It takes a major earthquake less than a minute to inflict debilitating damage to bridge structures - in particular their support columns, which can in turn disrupt the functioning of key roadways that are essential to the functioning of modern society as well as emergency operations.
In stark contrast, the repair work needed to restore damaged bridges to a usable state can take multiple weeks, during which time the provision of key services will be severely impeded.
University of Utah engineers believe the new repair process they’ve developed, which was detailed in a paper published in the American Concrete Institute Structural Journal, will reduce the time needed to fix damaged bridge columns from weeks to mere days, helping to restore earthquake-blighted cities to a functional condition in a far shorter period.
The conventional method for repairing the damaged columns of bridges involves cutting away at the concrete in order to access their interiors, and then replacing any rebar or other steel structural parts which have been damaged or deformed. The whole column is then encased in a steel cast, which is used as a mould for the pouring of new concrete.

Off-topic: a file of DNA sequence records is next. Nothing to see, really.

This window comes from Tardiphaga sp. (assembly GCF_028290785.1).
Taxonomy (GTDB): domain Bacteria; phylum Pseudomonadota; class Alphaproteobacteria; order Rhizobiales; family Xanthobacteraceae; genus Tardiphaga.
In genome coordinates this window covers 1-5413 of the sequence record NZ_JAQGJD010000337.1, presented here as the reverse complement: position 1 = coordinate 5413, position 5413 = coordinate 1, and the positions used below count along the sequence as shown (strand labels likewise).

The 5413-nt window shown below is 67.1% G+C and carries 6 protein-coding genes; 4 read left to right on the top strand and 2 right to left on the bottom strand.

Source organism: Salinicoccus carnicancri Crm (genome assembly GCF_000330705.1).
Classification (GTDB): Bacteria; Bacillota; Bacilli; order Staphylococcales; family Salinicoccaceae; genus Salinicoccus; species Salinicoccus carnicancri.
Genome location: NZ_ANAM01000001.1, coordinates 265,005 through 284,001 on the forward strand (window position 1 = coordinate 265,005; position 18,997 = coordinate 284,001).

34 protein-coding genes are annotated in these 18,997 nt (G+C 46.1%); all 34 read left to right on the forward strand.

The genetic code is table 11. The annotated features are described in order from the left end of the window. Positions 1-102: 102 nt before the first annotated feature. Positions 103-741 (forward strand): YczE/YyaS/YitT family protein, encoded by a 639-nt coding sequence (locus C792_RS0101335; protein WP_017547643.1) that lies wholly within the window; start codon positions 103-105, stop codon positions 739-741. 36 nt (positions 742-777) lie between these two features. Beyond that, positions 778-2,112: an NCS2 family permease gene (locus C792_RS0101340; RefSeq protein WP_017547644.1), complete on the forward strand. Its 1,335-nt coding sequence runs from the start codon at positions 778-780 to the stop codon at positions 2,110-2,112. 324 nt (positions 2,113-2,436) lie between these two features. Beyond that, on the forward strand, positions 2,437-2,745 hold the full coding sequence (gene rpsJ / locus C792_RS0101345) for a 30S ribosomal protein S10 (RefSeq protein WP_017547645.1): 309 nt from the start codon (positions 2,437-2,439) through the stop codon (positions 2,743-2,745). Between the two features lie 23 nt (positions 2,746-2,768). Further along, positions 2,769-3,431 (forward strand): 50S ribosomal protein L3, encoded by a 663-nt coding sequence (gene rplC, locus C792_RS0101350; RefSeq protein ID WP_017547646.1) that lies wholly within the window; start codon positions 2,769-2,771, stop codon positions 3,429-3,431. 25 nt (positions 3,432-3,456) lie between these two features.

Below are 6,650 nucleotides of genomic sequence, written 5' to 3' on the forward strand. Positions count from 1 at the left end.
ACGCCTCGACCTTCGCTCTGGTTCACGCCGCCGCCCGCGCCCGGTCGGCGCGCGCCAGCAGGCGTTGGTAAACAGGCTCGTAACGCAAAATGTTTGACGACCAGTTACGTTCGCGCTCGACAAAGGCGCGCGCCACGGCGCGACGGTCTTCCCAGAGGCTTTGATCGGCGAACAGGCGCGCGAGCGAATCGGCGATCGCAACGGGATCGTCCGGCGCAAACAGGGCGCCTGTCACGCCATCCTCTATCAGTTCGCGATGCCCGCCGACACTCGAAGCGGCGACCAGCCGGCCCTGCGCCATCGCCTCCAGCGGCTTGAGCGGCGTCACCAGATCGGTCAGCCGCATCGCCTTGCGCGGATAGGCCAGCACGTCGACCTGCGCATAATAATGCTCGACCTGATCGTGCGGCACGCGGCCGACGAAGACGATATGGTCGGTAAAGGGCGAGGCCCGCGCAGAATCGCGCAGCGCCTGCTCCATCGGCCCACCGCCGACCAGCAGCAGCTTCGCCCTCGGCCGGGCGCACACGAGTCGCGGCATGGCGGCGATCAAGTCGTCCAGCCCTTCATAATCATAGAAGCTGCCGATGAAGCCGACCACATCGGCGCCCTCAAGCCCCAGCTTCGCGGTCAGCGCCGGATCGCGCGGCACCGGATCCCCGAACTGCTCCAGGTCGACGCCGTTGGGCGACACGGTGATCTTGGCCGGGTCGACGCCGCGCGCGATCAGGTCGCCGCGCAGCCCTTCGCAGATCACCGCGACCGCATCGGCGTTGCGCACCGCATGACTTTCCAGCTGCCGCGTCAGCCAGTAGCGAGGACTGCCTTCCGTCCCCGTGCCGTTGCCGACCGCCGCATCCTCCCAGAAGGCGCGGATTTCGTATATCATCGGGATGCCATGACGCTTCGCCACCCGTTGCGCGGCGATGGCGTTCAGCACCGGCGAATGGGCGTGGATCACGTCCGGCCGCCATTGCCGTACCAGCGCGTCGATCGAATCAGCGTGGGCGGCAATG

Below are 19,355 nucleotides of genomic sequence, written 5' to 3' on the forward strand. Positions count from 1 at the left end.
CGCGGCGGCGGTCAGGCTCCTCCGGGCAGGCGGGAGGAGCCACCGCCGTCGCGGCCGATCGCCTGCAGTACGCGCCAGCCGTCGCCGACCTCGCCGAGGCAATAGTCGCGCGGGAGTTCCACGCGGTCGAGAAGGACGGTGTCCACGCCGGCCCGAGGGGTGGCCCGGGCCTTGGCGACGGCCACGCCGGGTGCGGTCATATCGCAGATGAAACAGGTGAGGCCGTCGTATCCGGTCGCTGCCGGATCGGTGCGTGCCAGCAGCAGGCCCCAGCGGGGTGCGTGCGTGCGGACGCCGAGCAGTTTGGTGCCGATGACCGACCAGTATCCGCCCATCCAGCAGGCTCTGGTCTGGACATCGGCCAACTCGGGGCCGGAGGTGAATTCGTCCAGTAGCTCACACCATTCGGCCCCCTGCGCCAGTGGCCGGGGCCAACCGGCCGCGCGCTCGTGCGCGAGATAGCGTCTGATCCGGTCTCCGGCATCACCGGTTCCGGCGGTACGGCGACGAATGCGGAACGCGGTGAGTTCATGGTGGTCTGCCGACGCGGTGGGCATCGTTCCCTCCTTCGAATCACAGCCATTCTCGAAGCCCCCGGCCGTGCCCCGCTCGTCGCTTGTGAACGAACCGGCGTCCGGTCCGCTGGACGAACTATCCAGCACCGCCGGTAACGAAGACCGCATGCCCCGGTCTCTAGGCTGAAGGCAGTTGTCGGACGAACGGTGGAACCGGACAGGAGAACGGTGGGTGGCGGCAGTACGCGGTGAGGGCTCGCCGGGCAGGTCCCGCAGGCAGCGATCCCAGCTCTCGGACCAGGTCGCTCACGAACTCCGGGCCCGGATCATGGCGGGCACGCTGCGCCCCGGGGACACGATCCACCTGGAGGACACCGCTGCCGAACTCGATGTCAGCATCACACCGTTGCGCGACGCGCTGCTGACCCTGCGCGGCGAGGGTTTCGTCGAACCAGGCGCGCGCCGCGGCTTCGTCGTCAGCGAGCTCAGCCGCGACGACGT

The entire process is costly and requires a copious amount of time, leaving bridges out of operation for multiple weeks. This is a major dilemma for earthquake-hit areas where the functioning of roadways is of key importance to emergency operations.
The method developed by University of Utah civil and environmental engineering professor Chris Pantelides make use of donut-shaped concrete structures called “repairs,” each of which is lined with a carbon-reinforced polymer that possesses greater strength than steel.
Engineers first drill steel rebar with heads into the foundation of the column before fixing them in place using epoxy. The donut-shaped “repair” is then attached to the column and the rebar, with the composite fibre serving as a mould for the pouring of new concrete.
According to Pantelides, once the concrete is set, the repaired column should possess almost the same structural integrity as it did prior to incurring damage.
“The circular shape gives you the best strength for the amount of material you are using,” said Pantelides. “The stresses are distributed equally all around the periphery.
“With this design and process, it is much easier and faster for engineers and crews to rebuild a city ravaged by an earthquake so that critical roadways remain open for emergency vehicles.
“If there are future earthquakes or aftershocks the bridge will survive and damage will happen adjacent to the donut – this gives the bridge a second life.”
In addition to repairing damaged bridges, the donuts can also be retrofitted to bridges to make them stronger and more earthquake resistant.